The lowdown on pro­tein

New Zealand Fitness - - IN THIS ISSUE - By Janella Pur­cell

We’ve now (mostly) re­alised syn­thet­i­cally pro­duced pro­tein pow­ders are not a wise choice and those such as whey and soy based pow­ders, may be do­ing us more harm than good. Why? Be­sides be­ing al­ler­gens for some peo­ple, many are of­ten brim­ming with preser­va­tives, ge­net­i­cally mod­i­fied or­gan­isms (GMOs), as well as ar­ti­fi­cial ad­di­tives from flavours to sweet­en­ers.

When choos­ing a pro­tein pow­der, it’s im­por­tant to look for one with the least in­gre­di­ents and that is a whole­food – what the body rec­og­nizes and can use – as fuel.

Why do we ned pro­tein ?

Pro­tein is needed for growth and de­vel­op­ment. It is also used for en­ergy and to man­u­fac­ture hor­mones, an­ti­bod­ies, en­zymes and tis­sues. It helps to keep the acid­ity in our bod­ies in check by main­tain­ing a proper acid / al­ka­line bal­ance and keeps us full for longer than most other nu­tri­ents do.

A higher in­take of pro­tein-rich foods is needed in our younger years of rapid growth and also in our “win­ter years” as our mus­cles lose their elas­tic­ity and tone.

The av­er­age veg­e­tar­ian diet ful­fills the daily pro­tein rec­om­men­da­tions set by the World Health Or­ga­ni­za­tion, which is about 0.8 – 1.2 grams per kilo­gram of your body weight. How­ever, for those lead­ing busy life­styles, or per­haps aren’t sure where their pro­tein is com­ing from and if they’re get­ting enough, a whole­food pro­tein pow­der is then a good idea.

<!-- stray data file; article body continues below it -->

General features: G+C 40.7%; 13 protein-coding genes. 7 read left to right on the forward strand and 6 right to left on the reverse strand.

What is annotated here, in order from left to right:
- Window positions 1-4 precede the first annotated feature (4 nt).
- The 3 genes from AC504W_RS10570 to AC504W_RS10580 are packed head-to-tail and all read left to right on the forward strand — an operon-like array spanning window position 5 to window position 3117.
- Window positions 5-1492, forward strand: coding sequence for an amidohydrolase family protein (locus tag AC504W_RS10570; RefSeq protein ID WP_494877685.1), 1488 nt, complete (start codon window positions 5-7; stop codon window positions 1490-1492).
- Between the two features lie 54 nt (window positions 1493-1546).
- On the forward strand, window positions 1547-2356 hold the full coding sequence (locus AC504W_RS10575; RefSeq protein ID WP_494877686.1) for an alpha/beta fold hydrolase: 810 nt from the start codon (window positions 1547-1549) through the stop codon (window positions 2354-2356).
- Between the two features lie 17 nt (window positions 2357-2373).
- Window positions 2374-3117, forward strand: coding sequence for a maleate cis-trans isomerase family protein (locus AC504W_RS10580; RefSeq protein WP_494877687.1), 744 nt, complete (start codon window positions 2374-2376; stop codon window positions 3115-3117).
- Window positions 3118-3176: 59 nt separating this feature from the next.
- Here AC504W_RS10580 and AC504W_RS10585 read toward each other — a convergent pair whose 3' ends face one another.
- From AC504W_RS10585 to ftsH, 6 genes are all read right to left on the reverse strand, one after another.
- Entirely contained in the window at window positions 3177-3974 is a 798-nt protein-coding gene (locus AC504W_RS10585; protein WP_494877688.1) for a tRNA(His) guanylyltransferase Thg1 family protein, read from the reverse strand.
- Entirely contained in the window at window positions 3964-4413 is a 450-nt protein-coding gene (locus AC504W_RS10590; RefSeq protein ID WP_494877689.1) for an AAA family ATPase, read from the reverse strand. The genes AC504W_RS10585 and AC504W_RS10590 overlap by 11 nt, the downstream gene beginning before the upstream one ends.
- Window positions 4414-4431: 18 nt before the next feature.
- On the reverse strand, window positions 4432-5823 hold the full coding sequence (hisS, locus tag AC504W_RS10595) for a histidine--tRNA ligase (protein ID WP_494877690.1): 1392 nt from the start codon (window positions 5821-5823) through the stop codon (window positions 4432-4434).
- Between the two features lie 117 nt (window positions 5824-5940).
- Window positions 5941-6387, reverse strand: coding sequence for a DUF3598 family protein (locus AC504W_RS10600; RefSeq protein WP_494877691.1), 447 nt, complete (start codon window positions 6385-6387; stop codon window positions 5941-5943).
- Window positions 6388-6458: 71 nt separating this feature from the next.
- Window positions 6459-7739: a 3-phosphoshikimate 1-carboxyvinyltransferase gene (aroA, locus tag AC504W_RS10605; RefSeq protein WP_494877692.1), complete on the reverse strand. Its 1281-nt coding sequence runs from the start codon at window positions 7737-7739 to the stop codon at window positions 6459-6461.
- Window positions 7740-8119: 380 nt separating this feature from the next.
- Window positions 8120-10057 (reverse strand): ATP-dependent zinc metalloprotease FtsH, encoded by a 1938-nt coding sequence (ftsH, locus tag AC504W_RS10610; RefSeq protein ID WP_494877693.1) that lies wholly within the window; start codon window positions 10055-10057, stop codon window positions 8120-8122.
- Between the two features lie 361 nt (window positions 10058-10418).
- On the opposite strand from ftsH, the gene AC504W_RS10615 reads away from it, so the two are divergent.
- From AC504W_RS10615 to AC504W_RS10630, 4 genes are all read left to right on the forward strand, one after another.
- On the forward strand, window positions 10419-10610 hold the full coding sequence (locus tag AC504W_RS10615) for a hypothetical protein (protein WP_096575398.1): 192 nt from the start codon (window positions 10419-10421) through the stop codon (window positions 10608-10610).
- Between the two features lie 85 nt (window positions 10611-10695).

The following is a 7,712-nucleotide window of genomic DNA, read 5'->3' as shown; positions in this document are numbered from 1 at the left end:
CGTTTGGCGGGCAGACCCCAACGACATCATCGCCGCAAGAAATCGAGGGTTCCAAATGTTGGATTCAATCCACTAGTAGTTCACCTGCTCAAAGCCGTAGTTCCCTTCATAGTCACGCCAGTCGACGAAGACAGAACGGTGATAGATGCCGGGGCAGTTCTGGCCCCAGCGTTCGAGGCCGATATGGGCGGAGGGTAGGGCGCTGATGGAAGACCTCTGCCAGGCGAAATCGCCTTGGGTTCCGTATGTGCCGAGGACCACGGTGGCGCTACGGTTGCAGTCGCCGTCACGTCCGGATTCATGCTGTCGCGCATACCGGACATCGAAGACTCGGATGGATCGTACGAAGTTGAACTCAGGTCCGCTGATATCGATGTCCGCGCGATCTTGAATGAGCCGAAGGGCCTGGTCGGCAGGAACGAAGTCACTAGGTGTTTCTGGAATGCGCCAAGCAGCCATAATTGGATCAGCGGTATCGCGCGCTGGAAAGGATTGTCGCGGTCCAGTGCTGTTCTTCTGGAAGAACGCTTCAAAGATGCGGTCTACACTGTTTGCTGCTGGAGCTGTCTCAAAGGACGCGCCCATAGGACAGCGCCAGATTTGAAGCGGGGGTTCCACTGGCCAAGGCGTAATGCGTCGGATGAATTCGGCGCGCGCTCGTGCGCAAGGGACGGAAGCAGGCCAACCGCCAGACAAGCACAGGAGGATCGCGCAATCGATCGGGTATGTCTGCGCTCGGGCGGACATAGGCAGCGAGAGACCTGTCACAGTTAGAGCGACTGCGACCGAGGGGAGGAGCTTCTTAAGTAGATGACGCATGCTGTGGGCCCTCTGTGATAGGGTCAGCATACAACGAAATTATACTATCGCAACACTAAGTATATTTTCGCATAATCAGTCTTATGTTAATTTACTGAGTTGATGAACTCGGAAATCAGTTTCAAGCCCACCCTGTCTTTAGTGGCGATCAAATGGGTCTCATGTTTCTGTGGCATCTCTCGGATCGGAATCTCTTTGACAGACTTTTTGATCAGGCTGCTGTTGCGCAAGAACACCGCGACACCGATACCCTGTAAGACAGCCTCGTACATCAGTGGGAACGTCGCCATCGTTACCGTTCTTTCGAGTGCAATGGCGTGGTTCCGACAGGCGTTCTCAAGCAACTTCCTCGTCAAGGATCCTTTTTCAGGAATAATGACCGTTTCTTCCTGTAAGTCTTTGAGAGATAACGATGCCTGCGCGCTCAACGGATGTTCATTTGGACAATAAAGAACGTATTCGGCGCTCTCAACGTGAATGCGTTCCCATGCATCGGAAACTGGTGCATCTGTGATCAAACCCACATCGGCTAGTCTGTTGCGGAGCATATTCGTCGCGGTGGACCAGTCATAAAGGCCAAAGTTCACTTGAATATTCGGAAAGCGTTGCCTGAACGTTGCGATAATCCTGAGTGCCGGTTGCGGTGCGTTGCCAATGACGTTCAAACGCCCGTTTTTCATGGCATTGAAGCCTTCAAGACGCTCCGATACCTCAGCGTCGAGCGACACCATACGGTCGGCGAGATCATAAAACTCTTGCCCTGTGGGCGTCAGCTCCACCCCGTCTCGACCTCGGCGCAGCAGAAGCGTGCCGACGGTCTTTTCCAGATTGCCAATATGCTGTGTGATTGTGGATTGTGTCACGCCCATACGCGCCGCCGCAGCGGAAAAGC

What is pro­tein?

Amino acids are the build­ing blocks that make up pro­teins, and “com­plete” pro­teins con­tain all of the es­sen­tial amino acids.

These pro­teins are or­ganic soy, yo­ghurt, eggs, milk, cheese, poul­try, meat and fish. In­com­plete pro­teins con­tain only some of the es­sen­tial amino acids – these are grains, legumes, nuts, seeds and leafy green veg­eta­bles. If you com­bine, for ex­am­ple, beans with brown rice, nuts, seeds or corn you will have a com­plete pro­tein – and it doesn’t have to be in the same meal, but in the same day helps.

Too much an­i­mal pro­tein will put in­creased pres­sure on your body, es­pe­cially the or­gans that aid di­ges­tion, res­pi­ra­tion and cir­cu­la­tion and can con­trib­ute to cal­cium loss.

How much pro­tein do we need daily?

It does de­pend on your level of ac­tiv­ity, but on av­er­age for women – 46g daily and for men – 56g daily.

Spir­ulina has 68 grams of

pro­tein per 100 grams.

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